Australian cricketers to receive paid maternity leave as part of new parental policy

Australia's ODI side recently claimed a 3-0 series whitewash over Sri Lanka (PA Images)
Australia's ODI side recently claimed a 3-0 series whitewash over Sri Lanka (PA Images)
15:30pm, Fri 11 Oct 2019
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Australia's cricketers can now receive paid maternity leave for the first time, thanks to a new parental policy being unveiled tomorrow.

The progressive change was actually implemented in July, but the official announcement is now scheduled to be made following the Aussies' set of matches in the UK, Caribbean and Sri Lanka.

Alyssa Healy, who recently broke the record for the highest score in a women's T20 match with 148, recalls the issues her teammate Sarah Elliott had when she gave birth.

She said: "Times have changed and I remember touring back in the UK on my first Ashes trip overseas and Sarah Elliott at the time was breastfeeding in the change-room at the lunch breaks of a Test match because she'd just had a baby.

"Fortunately her husband could tour with her at the time. But here I was, a really young naive cricketer sitting in the change-room next to someone who was breastfeeding and caring for a child while she was making a 100 in a Test match."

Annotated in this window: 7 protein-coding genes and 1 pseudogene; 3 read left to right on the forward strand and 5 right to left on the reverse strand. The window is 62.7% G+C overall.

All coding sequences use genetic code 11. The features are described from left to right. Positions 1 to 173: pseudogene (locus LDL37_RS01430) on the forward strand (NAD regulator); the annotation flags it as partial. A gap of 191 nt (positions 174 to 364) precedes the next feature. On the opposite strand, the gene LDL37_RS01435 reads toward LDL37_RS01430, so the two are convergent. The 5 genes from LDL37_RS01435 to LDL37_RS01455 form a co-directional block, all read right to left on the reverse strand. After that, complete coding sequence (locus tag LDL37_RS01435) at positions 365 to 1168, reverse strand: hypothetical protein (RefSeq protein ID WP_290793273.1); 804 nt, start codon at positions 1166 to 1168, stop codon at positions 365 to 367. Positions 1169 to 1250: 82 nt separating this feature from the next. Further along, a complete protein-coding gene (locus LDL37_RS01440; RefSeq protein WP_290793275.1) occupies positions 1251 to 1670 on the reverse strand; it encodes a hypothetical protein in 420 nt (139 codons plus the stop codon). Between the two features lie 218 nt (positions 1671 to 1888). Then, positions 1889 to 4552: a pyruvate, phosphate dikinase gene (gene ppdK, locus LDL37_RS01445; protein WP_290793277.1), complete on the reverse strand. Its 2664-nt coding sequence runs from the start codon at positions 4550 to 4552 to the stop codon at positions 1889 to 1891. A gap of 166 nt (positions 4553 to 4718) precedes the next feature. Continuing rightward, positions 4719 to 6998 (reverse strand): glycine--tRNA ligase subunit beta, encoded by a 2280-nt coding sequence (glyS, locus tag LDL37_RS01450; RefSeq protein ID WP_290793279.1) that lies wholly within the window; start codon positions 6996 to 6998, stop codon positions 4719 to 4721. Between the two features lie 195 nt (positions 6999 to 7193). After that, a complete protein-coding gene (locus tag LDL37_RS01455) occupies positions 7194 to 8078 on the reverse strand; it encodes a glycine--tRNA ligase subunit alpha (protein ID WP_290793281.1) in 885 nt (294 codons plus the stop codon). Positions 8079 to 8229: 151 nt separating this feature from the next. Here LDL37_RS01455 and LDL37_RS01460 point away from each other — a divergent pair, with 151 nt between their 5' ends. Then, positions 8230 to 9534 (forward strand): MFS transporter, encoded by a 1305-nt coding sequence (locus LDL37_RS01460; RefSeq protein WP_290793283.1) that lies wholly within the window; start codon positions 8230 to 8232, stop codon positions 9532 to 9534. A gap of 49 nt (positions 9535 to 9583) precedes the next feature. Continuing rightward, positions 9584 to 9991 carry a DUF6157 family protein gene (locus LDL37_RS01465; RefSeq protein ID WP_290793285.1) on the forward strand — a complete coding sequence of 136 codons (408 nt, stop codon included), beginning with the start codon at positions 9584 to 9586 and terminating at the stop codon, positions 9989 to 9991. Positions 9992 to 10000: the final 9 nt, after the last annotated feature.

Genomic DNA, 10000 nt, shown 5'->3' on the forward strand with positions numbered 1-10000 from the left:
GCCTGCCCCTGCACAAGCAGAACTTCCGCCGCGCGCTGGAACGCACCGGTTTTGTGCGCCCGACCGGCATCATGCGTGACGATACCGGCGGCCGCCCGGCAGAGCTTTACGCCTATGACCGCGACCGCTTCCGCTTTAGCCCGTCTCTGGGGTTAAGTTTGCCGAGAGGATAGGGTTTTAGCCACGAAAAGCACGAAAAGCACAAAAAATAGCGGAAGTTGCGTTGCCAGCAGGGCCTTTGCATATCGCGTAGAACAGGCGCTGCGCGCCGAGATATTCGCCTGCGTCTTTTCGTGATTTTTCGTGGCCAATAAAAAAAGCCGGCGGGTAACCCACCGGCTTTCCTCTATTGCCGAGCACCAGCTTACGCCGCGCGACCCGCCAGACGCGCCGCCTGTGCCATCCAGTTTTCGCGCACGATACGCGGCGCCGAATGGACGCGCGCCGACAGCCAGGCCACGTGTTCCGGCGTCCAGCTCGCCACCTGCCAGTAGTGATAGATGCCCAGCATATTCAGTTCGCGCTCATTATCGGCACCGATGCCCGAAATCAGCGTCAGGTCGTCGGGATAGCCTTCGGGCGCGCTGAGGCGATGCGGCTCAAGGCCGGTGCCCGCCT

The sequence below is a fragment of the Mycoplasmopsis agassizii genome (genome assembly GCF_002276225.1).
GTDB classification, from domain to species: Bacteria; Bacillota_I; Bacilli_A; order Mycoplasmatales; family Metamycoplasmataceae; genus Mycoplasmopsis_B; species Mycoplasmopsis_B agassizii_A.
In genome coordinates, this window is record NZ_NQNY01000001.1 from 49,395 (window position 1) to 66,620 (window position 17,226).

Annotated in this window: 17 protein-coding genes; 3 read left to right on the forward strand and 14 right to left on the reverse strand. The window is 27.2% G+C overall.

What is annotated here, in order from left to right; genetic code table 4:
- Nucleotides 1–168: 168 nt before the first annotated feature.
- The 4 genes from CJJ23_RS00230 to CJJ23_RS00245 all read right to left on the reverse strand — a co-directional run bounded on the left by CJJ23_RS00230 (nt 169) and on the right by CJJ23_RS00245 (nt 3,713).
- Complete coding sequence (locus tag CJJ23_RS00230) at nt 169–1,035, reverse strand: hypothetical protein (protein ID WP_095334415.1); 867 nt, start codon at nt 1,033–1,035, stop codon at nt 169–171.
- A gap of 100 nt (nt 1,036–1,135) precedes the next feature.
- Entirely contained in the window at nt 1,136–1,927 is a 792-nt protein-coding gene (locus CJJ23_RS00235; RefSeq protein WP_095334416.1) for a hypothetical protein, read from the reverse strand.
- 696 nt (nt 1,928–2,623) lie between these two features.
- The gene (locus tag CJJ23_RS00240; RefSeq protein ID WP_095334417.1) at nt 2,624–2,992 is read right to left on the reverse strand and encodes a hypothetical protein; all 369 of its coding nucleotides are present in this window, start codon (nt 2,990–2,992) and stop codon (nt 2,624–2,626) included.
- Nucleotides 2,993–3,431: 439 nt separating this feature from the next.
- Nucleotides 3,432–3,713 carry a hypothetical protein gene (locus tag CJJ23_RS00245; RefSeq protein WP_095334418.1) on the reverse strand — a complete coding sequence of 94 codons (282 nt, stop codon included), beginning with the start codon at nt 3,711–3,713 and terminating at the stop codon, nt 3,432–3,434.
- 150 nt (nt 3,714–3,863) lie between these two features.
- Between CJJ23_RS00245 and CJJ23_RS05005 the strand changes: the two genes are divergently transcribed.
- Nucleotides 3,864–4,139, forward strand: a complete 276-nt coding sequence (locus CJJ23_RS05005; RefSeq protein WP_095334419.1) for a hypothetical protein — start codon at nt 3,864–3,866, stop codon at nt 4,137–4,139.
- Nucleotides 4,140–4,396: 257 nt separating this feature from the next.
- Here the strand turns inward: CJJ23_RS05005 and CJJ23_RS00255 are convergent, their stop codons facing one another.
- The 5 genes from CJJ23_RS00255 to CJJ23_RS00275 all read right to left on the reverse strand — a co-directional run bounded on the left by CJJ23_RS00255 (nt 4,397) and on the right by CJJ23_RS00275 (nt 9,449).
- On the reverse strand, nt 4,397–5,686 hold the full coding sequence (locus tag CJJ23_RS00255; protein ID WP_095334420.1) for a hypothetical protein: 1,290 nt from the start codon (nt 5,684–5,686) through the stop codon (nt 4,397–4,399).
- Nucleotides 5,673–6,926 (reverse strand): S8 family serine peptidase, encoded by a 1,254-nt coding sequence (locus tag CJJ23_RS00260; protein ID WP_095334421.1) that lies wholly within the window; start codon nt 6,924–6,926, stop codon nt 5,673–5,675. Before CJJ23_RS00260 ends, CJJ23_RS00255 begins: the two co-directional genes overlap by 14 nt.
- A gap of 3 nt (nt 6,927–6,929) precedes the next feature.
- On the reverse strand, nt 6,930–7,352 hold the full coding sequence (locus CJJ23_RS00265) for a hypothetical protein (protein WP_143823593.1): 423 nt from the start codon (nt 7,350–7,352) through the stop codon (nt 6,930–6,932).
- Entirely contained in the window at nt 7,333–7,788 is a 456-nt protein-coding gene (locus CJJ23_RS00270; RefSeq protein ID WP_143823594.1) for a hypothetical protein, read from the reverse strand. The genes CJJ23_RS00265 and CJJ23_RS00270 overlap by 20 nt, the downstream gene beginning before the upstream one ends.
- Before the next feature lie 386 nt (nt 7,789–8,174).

The policy includes binary and same-sex couples, as well as those who adopt or take children into foster care.

It also accounts for compassionate leave if someone suffers a miscarriage or stillbirth.

Meanwhile, kids under the age of four will be given provisions to join their parent(s) while they are on tour, with Australian cricket grounds also having to guarantee a safe space for breastfeeding.

Healy is married to Australian men's cricketer Mitchell Starc, but believes it may still be some time before the two decide to have children.

"Looking ahead is something we do quite regularly," Healy added.

"Down the track we'd obviously love to have kids and would love to be able to set ourselves up now so that once we do retire we can provide a really good life for those around us whether that be kids or family.

"A lot of my friends from school are having babies or have got young kids at the moment … but the way the women's game is right now, it's motivating me to potentially play a little bit longer than what I always dreamed of."

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